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PinkMonkey.com Digital Library-Ethan Frome by Edith Wharton


62

healthy instincts of self-defence rose up in him against such
waste...

He bundled himself into his old coon-skin coat and lay down on
the box-sofa to think. Under his cheek he felt a hard object with
strange protuberances. It was a cushion which Zeena had made for
him when they were engaged-the only piece of needlework he had
ever seen her do. He flung it across the floor and propped his head
against the wall...

He knew a case of a man over the mountain-a young fellow of
about his own age-who had escaped from just such a life of misery
by going West with the girl he cared for. His wife had divorced
him, and he had married the girl and prospered. Ethan had seen
the couple the summer before at Shaddís Falls, where they had
come to visit relatives. They had a little girl with fair curls, who
wore a gold locket and was dressed like a princess. The deserted
wife had not done badly either. Her husband had given her the
farm and she had managed to sell it, and with that and the alimony
she had started a lunch-room at Bettsbridge and bloomed into
activity and importance. Ethan was fired by the thought. Why
should he not leave with Mattie the next day, instead of letting her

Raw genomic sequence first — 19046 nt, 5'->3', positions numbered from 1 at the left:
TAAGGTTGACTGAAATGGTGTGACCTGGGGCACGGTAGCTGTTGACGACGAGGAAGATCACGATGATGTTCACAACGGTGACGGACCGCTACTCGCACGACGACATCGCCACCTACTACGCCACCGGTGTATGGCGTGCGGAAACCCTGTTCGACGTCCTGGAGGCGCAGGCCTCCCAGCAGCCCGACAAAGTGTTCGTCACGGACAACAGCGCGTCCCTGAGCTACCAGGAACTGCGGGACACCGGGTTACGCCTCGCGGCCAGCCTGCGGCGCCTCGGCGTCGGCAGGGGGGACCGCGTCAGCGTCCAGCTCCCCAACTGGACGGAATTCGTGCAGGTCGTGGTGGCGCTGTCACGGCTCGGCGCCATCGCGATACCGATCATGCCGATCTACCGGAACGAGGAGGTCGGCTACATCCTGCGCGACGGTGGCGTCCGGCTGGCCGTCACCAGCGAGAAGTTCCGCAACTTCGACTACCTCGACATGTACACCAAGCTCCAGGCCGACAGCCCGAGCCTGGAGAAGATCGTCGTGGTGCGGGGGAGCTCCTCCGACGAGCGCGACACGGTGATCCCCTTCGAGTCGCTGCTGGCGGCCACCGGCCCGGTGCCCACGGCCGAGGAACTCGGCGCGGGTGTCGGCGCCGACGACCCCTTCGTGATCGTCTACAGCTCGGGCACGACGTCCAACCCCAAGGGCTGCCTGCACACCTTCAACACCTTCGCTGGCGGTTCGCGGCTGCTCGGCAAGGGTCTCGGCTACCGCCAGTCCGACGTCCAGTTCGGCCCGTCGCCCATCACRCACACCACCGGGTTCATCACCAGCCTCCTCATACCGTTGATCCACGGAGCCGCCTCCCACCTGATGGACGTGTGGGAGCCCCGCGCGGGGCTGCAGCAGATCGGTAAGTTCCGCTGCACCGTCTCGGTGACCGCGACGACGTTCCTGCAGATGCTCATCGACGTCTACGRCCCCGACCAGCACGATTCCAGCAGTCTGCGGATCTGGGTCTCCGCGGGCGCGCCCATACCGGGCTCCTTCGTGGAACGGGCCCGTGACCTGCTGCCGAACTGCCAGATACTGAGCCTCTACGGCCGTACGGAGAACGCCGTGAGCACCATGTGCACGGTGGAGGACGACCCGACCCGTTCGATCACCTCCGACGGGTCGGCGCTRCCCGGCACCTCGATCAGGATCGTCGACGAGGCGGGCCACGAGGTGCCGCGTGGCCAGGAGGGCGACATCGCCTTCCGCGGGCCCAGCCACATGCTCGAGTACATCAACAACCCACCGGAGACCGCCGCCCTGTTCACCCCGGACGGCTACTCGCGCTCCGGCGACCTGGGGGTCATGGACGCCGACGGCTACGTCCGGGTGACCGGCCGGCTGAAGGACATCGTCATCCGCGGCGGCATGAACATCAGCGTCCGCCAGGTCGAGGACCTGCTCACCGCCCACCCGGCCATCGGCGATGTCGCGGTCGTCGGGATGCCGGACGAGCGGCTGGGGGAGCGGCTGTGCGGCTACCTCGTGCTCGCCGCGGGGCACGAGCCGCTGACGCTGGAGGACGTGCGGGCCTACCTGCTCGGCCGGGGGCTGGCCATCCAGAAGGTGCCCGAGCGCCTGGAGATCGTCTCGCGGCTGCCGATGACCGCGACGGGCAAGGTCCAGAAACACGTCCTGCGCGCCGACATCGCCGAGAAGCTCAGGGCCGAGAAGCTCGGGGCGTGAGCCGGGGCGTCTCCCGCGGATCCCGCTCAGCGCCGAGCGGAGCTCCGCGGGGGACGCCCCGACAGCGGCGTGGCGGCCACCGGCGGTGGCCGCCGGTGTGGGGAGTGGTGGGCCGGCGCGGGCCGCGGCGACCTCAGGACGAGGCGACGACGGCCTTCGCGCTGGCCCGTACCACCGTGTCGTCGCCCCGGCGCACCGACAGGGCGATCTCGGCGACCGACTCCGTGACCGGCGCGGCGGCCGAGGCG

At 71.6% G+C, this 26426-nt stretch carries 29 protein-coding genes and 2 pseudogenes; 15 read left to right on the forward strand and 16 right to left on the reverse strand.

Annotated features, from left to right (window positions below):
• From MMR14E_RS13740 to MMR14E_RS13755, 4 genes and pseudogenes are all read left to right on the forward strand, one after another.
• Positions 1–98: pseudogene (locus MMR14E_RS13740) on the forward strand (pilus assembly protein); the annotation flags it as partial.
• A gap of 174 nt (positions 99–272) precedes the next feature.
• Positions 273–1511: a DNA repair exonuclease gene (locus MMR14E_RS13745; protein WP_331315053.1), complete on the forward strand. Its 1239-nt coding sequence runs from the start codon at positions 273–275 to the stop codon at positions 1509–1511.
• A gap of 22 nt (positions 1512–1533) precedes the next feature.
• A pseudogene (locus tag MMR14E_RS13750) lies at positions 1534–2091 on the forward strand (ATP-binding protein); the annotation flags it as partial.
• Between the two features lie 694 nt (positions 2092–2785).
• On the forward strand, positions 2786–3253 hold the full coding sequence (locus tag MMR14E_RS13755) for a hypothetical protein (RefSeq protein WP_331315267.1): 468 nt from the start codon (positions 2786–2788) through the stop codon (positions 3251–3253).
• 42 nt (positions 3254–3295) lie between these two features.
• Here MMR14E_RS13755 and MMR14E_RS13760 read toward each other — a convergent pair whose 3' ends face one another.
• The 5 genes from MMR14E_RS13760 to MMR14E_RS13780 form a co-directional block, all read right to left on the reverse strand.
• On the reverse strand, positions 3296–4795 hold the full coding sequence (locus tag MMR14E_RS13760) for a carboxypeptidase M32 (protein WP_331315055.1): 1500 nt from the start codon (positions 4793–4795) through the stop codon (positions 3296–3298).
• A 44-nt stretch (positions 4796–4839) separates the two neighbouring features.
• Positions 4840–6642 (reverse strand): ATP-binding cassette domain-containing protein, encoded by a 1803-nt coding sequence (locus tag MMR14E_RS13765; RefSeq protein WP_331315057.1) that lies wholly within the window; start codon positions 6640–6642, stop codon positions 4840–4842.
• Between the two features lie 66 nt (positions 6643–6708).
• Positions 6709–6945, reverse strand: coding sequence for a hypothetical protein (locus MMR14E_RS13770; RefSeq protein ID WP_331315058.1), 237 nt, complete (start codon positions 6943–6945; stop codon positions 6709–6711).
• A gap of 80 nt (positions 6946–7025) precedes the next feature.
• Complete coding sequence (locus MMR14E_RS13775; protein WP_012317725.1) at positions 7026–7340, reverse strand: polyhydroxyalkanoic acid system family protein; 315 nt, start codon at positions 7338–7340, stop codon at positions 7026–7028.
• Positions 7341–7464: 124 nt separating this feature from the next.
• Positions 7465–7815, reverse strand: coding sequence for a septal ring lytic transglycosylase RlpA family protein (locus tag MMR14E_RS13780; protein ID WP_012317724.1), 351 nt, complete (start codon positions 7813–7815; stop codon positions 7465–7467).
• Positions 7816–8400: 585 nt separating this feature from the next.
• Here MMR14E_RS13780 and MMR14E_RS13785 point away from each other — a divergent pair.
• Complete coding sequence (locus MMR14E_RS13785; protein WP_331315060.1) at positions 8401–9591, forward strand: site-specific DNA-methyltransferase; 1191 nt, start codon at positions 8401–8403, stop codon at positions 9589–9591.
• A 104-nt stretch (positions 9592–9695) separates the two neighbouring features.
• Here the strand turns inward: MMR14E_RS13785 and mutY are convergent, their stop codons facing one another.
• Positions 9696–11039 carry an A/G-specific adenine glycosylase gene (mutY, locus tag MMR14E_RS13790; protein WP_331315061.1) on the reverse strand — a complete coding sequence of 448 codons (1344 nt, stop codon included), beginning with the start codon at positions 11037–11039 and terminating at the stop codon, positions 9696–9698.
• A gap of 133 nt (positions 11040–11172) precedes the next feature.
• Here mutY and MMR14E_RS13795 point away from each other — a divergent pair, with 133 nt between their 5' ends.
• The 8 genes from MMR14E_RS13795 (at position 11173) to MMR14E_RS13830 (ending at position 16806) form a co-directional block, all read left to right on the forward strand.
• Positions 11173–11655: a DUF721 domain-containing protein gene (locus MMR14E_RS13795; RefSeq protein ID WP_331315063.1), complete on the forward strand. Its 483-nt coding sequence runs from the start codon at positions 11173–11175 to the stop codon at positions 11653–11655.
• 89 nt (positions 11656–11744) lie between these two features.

go alone? He would hide his valise under the seat of the sleigh,
and Zeena would suspect nothing till she went upstairs for her
afternoon nap and found a letter on the bed...

His impulses were still near the surface, and he sprang up, re-lit
the lantern, and sat down at the table. He rummaged in the drawer
for a sheet of paper, found one, and began to write.

ďZeena, Iíve done all I could for you, and I donít see as itís been
any use. I donít blame you, nor I donít blame myself. Maybe both
of us will do better separate. Iím going to try my luck West, and
you can sell the farm and mill, and keep the money-Ē His pen
paused on the word, which brought home to him the relentless
conditions of his lot. If he gave the farm and mill to Zeena what
would be left him to start his own life with? Once in the West he
was sure of picking up work-he would not have feared to try his
chance alone. But with Mattie depending on him the case was
different. And what of Zeenaís fate? Farm and mill were
mortgaged to the limit of their value, and even if she found a
purchaser-in itself an unlikely chance-it was doubtful if she could
clear a thousand dollars on the sale. Meanwhile, how could she
keep the farm going? It was only by incessant labour and personal
supervision that Ethan drew a meagre living from his land, and his
wife, even if she were in better health than she imagined, could
never carry such a burden alone.
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